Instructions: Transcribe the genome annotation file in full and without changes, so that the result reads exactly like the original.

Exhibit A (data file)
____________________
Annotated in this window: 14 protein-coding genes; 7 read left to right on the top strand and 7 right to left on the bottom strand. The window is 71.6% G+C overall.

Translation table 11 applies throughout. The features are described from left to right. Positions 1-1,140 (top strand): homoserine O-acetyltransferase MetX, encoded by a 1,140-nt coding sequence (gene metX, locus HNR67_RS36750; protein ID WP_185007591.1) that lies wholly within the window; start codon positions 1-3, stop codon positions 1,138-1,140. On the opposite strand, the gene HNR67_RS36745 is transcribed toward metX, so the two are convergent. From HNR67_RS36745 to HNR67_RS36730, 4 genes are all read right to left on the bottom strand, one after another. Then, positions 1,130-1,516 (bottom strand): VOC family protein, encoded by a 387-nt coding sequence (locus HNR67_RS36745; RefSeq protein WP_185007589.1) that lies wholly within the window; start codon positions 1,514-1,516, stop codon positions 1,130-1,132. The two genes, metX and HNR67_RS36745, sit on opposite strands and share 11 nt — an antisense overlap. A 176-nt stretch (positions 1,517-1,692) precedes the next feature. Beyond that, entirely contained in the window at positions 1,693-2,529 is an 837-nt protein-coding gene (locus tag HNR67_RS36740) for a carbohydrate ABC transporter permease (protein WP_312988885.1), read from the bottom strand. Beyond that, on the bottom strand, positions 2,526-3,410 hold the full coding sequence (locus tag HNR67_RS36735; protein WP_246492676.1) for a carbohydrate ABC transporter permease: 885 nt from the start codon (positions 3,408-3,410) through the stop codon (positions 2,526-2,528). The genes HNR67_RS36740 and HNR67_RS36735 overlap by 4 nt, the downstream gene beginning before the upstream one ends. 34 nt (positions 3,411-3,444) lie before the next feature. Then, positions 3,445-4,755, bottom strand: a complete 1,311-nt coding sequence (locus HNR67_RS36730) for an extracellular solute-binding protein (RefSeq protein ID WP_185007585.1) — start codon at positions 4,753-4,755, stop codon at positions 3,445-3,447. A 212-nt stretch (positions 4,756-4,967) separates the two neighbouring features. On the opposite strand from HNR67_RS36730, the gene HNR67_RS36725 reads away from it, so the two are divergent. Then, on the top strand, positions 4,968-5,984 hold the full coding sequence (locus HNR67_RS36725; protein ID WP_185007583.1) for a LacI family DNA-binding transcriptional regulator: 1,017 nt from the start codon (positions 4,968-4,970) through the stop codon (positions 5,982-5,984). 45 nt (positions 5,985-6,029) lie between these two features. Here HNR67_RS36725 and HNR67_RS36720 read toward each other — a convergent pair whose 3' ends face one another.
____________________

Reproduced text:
Annotated in this window: 14 protein-coding genes; 7 read left to right on the top strand and 7 right to left on the bottom strand. The window is 71.6% G+C overall.

Translation table 11 applies throughout. The features are described from left to right. Positions 1-1,140 (top strand): homoserine O-acetyltransferase MetX, encoded by a 1,140-nt coding sequence (gene metX, locus HNR67_RS36750; protein ID WP_185007591.1) that lies wholly within the window; start codon positions 1-3, stop codon positions 1,138-1,140. On the opposite strand, the gene HNR67_RS36745 is transcribed toward metX, so the two are convergent. From HNR67_RS36745 to HNR67_RS36730, 4 genes are all read right to left on the bottom strand, one after another. Then, positions 1,130-1,516 (bottom strand): VOC family protein, encoded by a 387-nt coding sequence (locus HNR67_RS36745; RefSeq protein WP_185007589.1) that lies wholly within the window; start codon positions 1,514-1,516, stop codon positions 1,130-1,132. The two genes, metX and HNR67_RS36745, sit on opposite strands and share 11 nt — an antisense overlap. A 176-nt stretch (positions 1,517-1,692) precedes the next feature. Beyond that, entirely contained in the window at positions 1,693-2,529 is an 837-nt protein-coding gene (locus tag HNR67_RS36740) for a carbohydrate ABC transporter permease (protein WP_312988885.1), read from the bottom strand. Beyond that, on the bottom strand, positions 2,526-3,410 hold the full coding sequence (locus tag HNR67_RS36735; protein WP_246492676.1) for a carbohydrate ABC transporter permease: 885 nt from the start codon (positions 3,408-3,410) through the stop codon (positions 2,526-2,528). The genes HNR67_RS36740 and HNR67_RS36735 overlap by 4 nt, the downstream gene beginning before the upstream one ends. 34 nt (positions 3,411-3,444) lie before the next feature. Then, positions 3,445-4,755, bottom strand: a complete 1,311-nt coding sequence (locus HNR67_RS36730) for an extracellular solute-binding protein (RefSeq protein ID WP_185007585.1) — start codon at positions 4,753-4,755, stop codon at positions 3,445-3,447. A 212-nt stretch (positions 4,756-4,967) separates the two neighbouring features. On the opposite strand from HNR67_RS36730, the gene HNR67_RS36725 reads away from it, so the two are divergent. Then, on the top strand, positions 4,968-5,984 hold the full coding sequence (locus HNR67_RS36725; protein ID WP_185007583.1) for a LacI family DNA-binding transcriptional regulator: 1,017 nt from the start codon (positions 4,968-4,970) through the stop codon (positions 5,982-5,984). 45 nt (positions 5,985-6,029) lie between these two features. Here HNR67_RS36725 and HNR67_RS36720 read toward each other — a convergent pair whose 3' ends face one another.